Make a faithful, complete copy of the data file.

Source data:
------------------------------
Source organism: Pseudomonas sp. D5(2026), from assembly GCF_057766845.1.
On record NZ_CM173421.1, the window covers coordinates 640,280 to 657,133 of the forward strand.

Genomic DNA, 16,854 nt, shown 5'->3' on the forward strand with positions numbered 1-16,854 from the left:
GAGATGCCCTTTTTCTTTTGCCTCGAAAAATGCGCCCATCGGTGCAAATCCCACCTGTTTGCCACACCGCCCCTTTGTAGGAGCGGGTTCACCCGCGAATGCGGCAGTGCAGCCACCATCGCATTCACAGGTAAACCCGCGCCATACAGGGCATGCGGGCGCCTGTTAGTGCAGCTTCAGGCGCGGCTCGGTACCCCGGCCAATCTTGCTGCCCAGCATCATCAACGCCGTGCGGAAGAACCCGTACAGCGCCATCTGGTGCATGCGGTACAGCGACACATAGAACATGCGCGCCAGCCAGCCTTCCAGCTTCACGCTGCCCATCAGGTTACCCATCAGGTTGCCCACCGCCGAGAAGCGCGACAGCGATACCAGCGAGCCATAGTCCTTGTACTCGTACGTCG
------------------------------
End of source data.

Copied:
Source organism: Pseudomonas sp. D5(2026), from assembly GCF_057766845.1.
On record NZ_CM173421.1, the window covers coordinates 640,280 to 657,133 of the forward strand.

Genomic DNA, 16,854 nt, shown 5'->3' on the forward strand with positions numbered 1-16,854 from the left:
GAGATGCCCTTTTTCTTTTGCCTCGAAAAATGCGCCCATCGGTGCAAATCCCACCTGTTTGCCACACCGCCCCTTTGTAGGAGCGGGTTCACCCGCGAATGCGGCAGTGCAGCCACCATCGCATTCACAGGTAAACCCGCGCCATACAGGGCATGCGGGCGCCTGTTAGTGCAGCTTCAGGCGCGGCTCGGTACCCCGGCCAATCTTGCTGCCCAGCATCATCAACGCCGTGCGGAAGAACCCGTACAGCGCCATCTGGTGCATGCGGTACAGCGACACATAGAACATGCGCGCCAGCCAGCCTTCCAGCTTCACGCTGCCCATCAGGTTACCCATCAGGTTGCCCACCGCCGAGAAGCGCGACAGCGATACCAGCGAGCCATAGTCCTTGTACTCGTACGTCG